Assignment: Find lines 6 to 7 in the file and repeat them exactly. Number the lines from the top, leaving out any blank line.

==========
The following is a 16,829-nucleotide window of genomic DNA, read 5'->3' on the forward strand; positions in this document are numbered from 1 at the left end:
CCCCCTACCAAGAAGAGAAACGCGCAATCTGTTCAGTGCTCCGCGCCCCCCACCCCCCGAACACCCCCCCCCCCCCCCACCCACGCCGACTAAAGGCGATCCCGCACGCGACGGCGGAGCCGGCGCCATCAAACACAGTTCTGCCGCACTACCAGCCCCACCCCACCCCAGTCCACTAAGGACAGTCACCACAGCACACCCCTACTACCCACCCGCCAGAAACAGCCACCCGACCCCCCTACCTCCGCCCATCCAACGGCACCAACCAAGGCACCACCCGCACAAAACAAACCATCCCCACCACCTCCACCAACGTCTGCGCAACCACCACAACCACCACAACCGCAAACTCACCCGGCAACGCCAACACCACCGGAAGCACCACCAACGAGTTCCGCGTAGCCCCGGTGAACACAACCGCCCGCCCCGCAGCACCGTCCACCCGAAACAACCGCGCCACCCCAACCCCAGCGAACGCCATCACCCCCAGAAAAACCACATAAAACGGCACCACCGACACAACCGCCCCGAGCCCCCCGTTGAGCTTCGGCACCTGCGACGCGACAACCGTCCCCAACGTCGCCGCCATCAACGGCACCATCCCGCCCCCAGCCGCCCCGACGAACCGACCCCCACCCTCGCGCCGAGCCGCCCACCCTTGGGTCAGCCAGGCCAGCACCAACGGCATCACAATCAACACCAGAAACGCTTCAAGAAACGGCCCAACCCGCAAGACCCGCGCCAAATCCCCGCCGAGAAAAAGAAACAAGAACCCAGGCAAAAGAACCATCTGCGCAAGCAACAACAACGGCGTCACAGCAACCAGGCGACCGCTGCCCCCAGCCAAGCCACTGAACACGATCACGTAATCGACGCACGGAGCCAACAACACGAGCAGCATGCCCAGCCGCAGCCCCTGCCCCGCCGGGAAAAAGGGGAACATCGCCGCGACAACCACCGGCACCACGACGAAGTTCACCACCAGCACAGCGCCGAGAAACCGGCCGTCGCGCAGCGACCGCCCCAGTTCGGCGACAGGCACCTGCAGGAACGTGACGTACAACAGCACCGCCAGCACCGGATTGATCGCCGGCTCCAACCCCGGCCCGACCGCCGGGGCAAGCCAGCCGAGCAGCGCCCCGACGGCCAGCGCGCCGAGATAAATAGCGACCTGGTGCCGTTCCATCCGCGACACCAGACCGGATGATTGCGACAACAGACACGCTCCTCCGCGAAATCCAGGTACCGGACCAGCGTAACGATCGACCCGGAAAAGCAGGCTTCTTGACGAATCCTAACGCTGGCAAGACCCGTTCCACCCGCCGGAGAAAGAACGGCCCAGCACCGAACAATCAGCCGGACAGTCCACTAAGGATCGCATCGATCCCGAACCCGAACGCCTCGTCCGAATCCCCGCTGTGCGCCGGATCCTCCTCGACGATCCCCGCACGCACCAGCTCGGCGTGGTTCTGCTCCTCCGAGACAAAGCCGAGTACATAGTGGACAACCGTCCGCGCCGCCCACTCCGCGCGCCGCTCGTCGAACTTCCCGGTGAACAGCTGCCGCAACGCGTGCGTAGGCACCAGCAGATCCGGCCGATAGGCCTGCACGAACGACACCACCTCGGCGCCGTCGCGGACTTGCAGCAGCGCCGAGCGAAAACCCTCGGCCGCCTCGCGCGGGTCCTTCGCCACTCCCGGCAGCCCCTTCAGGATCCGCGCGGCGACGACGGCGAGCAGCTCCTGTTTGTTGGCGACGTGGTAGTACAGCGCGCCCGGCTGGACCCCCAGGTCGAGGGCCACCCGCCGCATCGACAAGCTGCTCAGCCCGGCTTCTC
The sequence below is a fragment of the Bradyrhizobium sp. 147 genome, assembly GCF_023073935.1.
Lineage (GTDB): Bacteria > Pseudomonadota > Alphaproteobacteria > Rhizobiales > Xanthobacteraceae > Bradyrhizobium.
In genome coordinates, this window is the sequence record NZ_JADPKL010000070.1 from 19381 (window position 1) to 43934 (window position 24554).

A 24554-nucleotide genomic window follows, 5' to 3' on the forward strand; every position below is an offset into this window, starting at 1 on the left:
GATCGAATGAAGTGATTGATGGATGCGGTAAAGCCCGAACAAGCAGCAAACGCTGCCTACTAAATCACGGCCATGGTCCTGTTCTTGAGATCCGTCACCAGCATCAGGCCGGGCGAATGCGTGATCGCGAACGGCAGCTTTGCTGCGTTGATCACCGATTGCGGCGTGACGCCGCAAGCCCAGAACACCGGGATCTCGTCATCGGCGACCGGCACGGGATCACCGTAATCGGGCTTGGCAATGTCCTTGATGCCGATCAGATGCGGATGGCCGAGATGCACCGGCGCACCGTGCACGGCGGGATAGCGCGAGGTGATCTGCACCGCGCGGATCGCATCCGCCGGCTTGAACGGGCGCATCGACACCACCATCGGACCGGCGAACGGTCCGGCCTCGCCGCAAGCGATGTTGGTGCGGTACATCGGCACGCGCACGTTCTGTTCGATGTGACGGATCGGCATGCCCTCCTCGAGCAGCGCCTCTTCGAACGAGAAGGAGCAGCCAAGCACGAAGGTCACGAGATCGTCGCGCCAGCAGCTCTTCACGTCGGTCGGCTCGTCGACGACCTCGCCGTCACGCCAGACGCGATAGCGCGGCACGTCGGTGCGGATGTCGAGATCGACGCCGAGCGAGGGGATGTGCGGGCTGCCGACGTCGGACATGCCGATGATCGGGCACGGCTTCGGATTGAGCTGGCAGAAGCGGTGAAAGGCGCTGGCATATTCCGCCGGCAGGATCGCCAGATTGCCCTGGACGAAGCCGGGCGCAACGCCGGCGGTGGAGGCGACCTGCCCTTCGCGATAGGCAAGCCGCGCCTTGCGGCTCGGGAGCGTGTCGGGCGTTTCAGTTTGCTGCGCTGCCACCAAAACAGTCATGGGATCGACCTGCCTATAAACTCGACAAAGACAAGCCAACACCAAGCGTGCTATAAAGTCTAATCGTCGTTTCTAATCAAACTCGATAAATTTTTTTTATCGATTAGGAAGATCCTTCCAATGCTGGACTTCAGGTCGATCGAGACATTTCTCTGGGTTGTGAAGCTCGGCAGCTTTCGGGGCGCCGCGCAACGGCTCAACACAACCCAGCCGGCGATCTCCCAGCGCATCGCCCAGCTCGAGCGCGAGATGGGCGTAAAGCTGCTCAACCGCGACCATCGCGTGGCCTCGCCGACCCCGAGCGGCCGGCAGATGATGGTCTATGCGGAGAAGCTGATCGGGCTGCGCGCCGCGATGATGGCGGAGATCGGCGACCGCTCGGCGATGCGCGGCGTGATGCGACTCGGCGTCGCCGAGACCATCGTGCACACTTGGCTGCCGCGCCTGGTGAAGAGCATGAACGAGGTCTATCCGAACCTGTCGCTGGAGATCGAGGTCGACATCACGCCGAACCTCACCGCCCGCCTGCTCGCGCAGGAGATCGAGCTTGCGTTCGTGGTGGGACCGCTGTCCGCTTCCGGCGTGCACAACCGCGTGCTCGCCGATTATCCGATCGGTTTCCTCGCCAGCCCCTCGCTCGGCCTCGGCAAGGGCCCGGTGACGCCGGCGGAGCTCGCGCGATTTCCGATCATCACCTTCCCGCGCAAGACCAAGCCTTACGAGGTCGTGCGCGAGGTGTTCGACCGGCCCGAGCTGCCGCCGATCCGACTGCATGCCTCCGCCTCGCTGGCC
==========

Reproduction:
A 24554-nucleotide genomic window follows, 5' to 3' on the forward strand; every position below is an offset into this window, starting at 1 on the left:
GATCGAATGAAGTGATTGATGGATGCGGTAAAGCCCGAACAAGCAGCAAACGCTGCCTACTAAATCACGGCCATGGTCCTGTTCTTGAGATCCGTCACCAGCATCAGGCCGGGCGAATGCGTGATCGCGAACGGCAGCTTTGCTGCGTTGATCACCGATTGCGGCGTGACGCCGCAAGCCCAGAACACCGGGATCTCGTCATCGGCGACCGGCACGGGATCACCGTAATCGGGCTTGGCAATGTCCTTGATGCCGATCAGATGCGGATGGCCGAGATGCACCGGCGCACCGTGCACGGCGGGATAGCGCGAGGTGATCTGCACCGCGCGGATCGCATCCGCCGGCTTGAACGGGCGCATCGACACCACCATCGGACCGGCGAACGGTCCGGCCTCGCCGCAAGCGATGTTGGTGCGGTACATCGGCACGCGCACGTTCTGTTCGATGTGACGGATCGGCATGCCCTCCTCGAGCAGCGCCTCTTCGAACGAGAAGGAGCAGCCAAGCACGAAGGTCACGAGATCGTCGCGCCAGCAGCTCTTCACGTCGGTCGGCTCGTCGACGACCTCGCCGTCACGCCAGACGCGATAGCGCGGCACGTCGGTGCGGATGTCGAGATCGACGCCGAGCGAGGGGATGTGCGGGCTGCCGACGTCGGACATGCCGATGATCGGGCACGGCTTCGGATTGAGCTGGCAGAAGCGGTGAAAGGCGCTGGCATATTCCGCCGGCAGGATCGCCAGATTGCCCTGGACGAAGCCGGGCGCAACGCCGGCGGTGGAGGCGACCTGCCCTTCGCGATAGGCAAGCCGCGCCTTGCGGCTCGGGAGCGTGTCGGGCGTTTCAGTTTGCTGCGCTGCCACCAAAACAGTCATGGGATCGACCTGCCTATAAACTCGACAAAGACAAGCCAACACCAAGCGTGCTATAAAGTCTAATCGTCGTTTCTAATCAAACTCGATAAATTTTTTTTATCGATTAGGAAGATCCTTCCAATGCTGGACTTCAGGTCGATCGAGACATTTCTCTGGGTTGTGAAGCTCGGCAGCTTTCGGGGCGCCGCGCAACGGCTCAACACAACCCAGCCGGCGATCTCCCAGCGCATCGCCCAGCTCGAGCGCGAGATGGGCGTAAAGCTGCTCAACCGCGACCATCGCGTGGCCTCGCCGACCCCGAGCGGCCGGCAGATGATGGTCTATGCGGAGAAGCTGATCGGGCTGCGCGCCGCGATGATGGCGGAGATCGGCGACCGCTCGGCGATGCGCGGCGTGATGCGACTCGGCGTCGCCGAGACCATCGTGCACACTTGGCTGCCGCGCCTGGTGAAGAGCATGAACGAGGTCTATCCGAACCTGTCGCTGGAGATCGAGGTCGACATCACGCCGAACCTCACCGCCCGCCTGCTCGCGCAGGAGATCGAGCTTGCGTTCGTGGTGGGACCGCTGTCCGCTTCCGGCGTGCACAACCGCGTGCTCGCCGATTATCCGATCGGTTTCCTCGCCAGCCCCTCGCTCGGCCTCGGCAAGGGCCCGGTGACGCCGGCGGAGCTCGCGCGATTTCCGATCATCACCTTCCCGCGCAAGACCAAGCCTTACGAGGTCGTGCGCGAGGTGTTCGACCGGCCCGAGCTGCCGCCGATCCGACTGCATGCCTCCGCCTCGCTGGCC